Asthma Inhalers Types

An asthma attack can stop you in your tracks. As the bronchial passages tighten and breathing becomes difficult, all other concerns fade. Whether triggered by exercise or environment, asthma symptoms rob you of your ability to breathe. With the use of asthma inhalers, you can learn to manage your condition.

Types of Asthma Inhalers

After you’ve been diagnosed with asthma, your doctor will discuss treatment options with you. Most likely, you’ll be prescribed an inhaler. Asthma inhalers are an effective way to administer medication directly to the lung. They are easy to use and therefore have transformed asthma treatment. With proper use, asthma symptoms can be both prevented and controlled, and patients can continue to lead normal lives.

Inhalers come in two basic configurations: metered-dose inhalers and dry powder inhalers. Both types are effective, and your doctor will help you choose the kind that is right for you. Take the time to learn how to use your new inhaler properly. Operator error is the number-one reason for inhaler malfunction.

Metered-Dose Inhalers

Metered-dose inhalers use a propellant to send a burst of medicine into the patient’s lung. A small, pressurized canister of medicine and propellant is attached a mouthpiece. To use this type of inhaler, the patient must prime the inhaler by pumping it one to four times. After the inhaler is primed, you exhale fully and then seal your lips around the mouthpiece. Finally you press down on the canister while slowly inhaling. The medicine is released into your mouth and flows into your lungs. Hold your breath for ten seconds before exhaling.

While some metered-dose asthma inhalers have a dosage counter, most do not. Therefore, in order to know when all medicine has been consumed, it is important to keep track of how often you use your inhaler. Metered-dose inhalers will continue to release propellant after all the medicine has been used. Although all metered-dose inhalers function in the same general way, be sure to read your inhaler’s instructions from the manufacturer. They will detail the proper use and care of your inhaler.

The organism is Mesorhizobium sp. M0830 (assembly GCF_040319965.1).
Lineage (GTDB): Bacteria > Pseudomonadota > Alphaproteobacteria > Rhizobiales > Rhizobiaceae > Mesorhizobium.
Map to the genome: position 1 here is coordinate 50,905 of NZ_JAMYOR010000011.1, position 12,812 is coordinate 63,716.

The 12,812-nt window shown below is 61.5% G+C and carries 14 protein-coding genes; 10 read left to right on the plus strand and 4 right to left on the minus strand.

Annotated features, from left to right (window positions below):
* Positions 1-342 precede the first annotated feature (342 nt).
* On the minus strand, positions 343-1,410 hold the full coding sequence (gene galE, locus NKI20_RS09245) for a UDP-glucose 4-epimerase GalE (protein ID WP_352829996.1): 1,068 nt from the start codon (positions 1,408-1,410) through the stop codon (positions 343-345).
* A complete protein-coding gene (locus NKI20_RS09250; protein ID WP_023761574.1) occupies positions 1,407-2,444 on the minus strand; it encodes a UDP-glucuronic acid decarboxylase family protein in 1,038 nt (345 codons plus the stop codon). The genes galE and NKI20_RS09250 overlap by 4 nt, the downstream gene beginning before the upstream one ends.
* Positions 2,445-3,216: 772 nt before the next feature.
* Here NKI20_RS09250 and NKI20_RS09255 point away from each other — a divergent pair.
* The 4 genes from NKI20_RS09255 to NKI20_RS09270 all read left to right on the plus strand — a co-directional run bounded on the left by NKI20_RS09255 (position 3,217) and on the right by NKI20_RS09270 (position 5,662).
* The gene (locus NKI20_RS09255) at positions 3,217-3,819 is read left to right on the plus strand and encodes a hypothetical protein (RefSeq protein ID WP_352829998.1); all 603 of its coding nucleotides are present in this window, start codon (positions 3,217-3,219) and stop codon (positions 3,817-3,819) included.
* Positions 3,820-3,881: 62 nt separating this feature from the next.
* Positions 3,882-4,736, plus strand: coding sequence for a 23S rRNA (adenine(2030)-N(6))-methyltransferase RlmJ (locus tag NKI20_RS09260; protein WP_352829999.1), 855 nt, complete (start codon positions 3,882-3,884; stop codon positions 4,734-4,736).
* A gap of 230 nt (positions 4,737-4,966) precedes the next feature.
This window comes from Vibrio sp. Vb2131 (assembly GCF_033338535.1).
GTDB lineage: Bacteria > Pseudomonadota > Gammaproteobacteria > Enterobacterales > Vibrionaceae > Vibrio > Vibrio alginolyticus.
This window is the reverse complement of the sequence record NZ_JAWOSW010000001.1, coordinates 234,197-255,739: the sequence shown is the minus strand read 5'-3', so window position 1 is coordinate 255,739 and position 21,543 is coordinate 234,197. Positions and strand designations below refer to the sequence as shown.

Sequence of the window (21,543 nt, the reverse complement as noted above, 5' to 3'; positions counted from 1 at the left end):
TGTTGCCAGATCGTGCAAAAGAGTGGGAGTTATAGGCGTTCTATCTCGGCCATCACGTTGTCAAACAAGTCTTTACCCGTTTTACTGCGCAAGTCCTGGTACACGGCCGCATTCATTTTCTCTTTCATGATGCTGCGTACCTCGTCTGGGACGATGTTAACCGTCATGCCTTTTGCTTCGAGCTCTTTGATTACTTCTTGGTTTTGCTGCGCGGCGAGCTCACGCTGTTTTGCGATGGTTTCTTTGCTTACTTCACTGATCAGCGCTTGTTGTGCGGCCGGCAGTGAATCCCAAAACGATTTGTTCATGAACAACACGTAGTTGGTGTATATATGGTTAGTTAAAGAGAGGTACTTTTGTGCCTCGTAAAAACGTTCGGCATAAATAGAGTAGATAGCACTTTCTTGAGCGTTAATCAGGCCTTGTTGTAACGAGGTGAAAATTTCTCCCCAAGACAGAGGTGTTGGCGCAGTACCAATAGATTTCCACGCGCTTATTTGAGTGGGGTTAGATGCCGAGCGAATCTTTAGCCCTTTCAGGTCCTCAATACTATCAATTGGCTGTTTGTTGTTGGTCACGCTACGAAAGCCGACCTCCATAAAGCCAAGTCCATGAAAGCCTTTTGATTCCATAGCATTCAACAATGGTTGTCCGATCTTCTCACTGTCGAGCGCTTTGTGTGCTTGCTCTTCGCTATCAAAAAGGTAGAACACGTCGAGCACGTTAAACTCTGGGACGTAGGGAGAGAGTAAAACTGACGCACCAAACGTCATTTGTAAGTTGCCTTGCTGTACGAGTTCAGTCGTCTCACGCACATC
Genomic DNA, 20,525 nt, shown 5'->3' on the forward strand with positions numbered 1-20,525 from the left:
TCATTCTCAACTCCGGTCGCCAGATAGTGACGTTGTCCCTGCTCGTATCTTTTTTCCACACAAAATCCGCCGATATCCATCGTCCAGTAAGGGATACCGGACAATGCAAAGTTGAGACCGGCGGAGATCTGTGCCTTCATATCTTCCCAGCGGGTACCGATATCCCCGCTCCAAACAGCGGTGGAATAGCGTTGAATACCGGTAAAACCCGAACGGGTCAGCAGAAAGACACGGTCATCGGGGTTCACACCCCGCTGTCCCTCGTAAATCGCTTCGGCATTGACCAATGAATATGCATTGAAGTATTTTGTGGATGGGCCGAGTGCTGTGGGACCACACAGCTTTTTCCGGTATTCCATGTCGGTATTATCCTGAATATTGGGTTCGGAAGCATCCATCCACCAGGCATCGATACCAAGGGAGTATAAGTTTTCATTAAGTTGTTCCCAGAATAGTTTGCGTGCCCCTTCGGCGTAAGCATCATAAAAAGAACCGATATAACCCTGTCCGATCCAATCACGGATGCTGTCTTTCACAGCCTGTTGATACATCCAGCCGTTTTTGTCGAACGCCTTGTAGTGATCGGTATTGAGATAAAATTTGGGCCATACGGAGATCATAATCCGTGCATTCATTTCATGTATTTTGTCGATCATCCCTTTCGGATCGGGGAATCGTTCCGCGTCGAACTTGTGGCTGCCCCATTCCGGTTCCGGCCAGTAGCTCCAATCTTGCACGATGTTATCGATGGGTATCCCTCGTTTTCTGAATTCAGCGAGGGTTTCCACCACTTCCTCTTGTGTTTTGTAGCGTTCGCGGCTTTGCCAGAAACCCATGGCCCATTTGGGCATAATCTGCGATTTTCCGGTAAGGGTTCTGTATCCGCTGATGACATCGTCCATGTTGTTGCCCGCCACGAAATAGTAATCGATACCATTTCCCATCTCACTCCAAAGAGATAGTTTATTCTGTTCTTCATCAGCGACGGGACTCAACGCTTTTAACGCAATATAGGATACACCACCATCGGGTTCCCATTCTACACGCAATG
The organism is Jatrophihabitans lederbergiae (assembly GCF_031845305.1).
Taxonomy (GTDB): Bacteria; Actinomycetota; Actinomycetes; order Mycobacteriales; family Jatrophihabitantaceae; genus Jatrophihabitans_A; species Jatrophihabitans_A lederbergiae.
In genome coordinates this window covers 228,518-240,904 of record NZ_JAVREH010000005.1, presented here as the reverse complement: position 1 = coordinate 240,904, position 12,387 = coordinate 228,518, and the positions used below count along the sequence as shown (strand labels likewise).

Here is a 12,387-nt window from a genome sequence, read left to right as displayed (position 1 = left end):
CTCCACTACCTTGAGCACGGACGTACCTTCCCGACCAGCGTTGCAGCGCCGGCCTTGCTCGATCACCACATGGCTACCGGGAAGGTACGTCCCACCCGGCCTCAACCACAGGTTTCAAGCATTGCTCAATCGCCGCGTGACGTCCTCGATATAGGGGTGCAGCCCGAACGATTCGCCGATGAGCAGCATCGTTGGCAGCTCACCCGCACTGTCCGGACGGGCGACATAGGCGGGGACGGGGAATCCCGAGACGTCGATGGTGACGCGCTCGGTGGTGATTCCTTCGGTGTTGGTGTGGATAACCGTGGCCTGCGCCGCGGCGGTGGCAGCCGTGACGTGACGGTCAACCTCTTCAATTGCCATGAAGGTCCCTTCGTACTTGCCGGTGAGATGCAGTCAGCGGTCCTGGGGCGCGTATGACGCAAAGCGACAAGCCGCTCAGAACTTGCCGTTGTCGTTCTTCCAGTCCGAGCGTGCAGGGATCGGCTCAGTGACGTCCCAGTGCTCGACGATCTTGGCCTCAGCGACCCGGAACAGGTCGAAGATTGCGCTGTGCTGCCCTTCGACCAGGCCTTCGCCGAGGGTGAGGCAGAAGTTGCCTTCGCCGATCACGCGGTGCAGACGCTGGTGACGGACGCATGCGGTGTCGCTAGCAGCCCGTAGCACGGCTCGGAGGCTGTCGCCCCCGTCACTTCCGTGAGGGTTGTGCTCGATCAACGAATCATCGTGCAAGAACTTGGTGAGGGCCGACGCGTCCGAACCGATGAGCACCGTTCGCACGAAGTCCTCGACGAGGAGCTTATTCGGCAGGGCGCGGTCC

CFCs, HFAs, and The Ozone Layer

Old metered-dose inhalers used CFCs (chlorofluorocarbons) to propel the medicine. CFCs have been shown to be harmful to the ozone layer, and their use has been banned. Now, metered-dose inhalers use HFAs (hydrofluoroalkanes). Both are equally effective, but HFAs deliver the medicine in a slower, less-pressurized burst. Because of this, patients accustomed to using CFC-based inhalers may think that their new HFA inhalers are not working properly.

CFC inhalers would chill the medicine before releasing it. Newer HFA inhalers release a softer, warmer stream of medicine. It is especially important to properly prime HFA inhalers. Since they use less pressure, it is more important to have the proper amount of medicine released. HFA inhalers also tend to become clogged more easily. They should be cleaned at least once a week.

Dry Powder Inhalers

Dry powder inhalers do not use a propellant. Instead, they require the user to breathe in sharply and draw the medicine into their lungs. Often shaped like a disk, dry powder inhalers require two steps to use them. First, the medicine must be measured out (usually by turning part of the device). After exhaling, the patient forms a seal around the mouthpiece and inhales deeply and quickly. Users should be especially careful not to blow the powder away as they exhale. Newer than metered-dose inhalers, dry powder inhalers for asthma treatment are becoming more common.

Choosing the Right Inhaler

If you are asthmatic it is important to choose the right inhaler for your needs.

Metered-dose asthma inhalers are small and highly portable. However, they require their users to:

  • inhale slowly and gently
  • release medicine and breath simultaneously
  • track doses.

As for dry-powder asthma inhalers:

  • breathing out can scatter medicine before it is inhaled
  • dosage can be tracked automatically
  • they require deep, fast breaths
  • humidity can affect medicine.

Resources

Asthma Society of Canada Staff. (2009). Lifestyle. Retrieved March 14, 2009, from the Mayo Clinic.com Web site: http://www.asthma.ca/adults/lifestyle/exercise.php.

Health-Cares.net Staff. (2005). What’re asthma inhalers. Retrieved March 15, 2009, from the Health-cares.net Web site: http://respiratory-lung.health-cares.net/asthma-inhaler.php.

Mayo Clinic Staff. (2008). Asthma. Retrieved March 15, 2009, from the Mayo Clinic Web site: http://www.mayoclinic.com/health/asthma/DS00021.

Tarkan, Laurie. (May 13, 2008). Rough transition to a new asthma inhaler. Retrieved March 15, 2009, from the New York Times Web site: http://www.nytimes.com/2008/05/13/health/13asth.html.